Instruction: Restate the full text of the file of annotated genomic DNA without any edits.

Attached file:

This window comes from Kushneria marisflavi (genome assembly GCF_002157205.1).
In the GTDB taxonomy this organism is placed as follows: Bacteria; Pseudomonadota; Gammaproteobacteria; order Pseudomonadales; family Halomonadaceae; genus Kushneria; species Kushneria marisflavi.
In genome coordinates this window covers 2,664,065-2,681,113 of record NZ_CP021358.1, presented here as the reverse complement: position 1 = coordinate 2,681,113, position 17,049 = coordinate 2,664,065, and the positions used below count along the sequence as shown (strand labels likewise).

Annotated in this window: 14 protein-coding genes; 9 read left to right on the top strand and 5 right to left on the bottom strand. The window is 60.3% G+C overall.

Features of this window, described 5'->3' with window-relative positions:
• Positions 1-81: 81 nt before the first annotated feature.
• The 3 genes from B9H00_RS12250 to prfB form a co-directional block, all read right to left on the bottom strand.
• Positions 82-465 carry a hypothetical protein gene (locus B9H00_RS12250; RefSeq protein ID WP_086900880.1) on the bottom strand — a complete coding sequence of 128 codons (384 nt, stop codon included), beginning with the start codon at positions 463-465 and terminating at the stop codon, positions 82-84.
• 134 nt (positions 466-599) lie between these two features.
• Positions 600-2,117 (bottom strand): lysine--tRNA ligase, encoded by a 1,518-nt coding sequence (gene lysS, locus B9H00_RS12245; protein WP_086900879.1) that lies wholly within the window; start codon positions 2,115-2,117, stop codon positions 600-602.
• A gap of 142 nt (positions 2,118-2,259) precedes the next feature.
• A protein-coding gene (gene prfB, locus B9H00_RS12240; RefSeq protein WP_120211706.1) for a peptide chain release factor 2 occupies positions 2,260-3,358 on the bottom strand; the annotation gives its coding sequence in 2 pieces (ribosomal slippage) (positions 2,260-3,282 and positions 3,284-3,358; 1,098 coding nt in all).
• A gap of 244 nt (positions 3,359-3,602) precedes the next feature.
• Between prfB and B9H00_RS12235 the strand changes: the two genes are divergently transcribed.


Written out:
This window comes from Kushneria marisflavi (genome assembly GCF_002157205.1).
In the GTDB taxonomy this organism is placed as follows: Bacteria; Pseudomonadota; Gammaproteobacteria; order Pseudomonadales; family Halomonadaceae; genus Kushneria; species Kushneria marisflavi.
In genome coordinates this window covers 2,664,065-2,681,113 of record NZ_CP021358.1, presented here as the reverse complement: position 1 = coordinate 2,681,113, position 17,049 = coordinate 2,664,065, and the positions used below count along the sequence as shown (strand labels likewise).

Annotated in this window: 14 protein-coding genes; 9 read left to right on the top strand and 5 right to left on the bottom strand. The window is 60.3% G+C overall.

Features of this window, described 5'->3' with window-relative positions:
• Positions 1-81: 81 nt before the first annotated feature.
• The 3 genes from B9H00_RS12250 to prfB form a co-directional block, all read right to left on the bottom strand.
• Positions 82-465 carry a hypothetical protein gene (locus B9H00_RS12250; RefSeq protein ID WP_086900880.1) on the bottom strand — a complete coding sequence of 128 codons (384 nt, stop codon included), beginning with the start codon at positions 463-465 and terminating at the stop codon, positions 82-84.
• 134 nt (positions 466-599) lie between these two features.
• Positions 600-2,117 (bottom strand): lysine--tRNA ligase, encoded by a 1,518-nt coding sequence (gene lysS, locus B9H00_RS12245; protein WP_086900879.1) that lies wholly within the window; start codon positions 2,115-2,117, stop codon positions 600-602.
• A gap of 142 nt (positions 2,118-2,259) precedes the next feature.
• A protein-coding gene (gene prfB, locus B9H00_RS12240; RefSeq protein WP_120211706.1) for a peptide chain release factor 2 occupies positions 2,260-3,358 on the bottom strand; the annotation gives its coding sequence in 2 pieces (ribosomal slippage) (positions 2,260-3,282 and positions 3,284-3,358; 1,098 coding nt in all).
• A gap of 244 nt (positions 3,359-3,602) precedes the next feature.
• Between prfB and B9H00_RS12235 the strand changes: the two genes are divergently transcribed.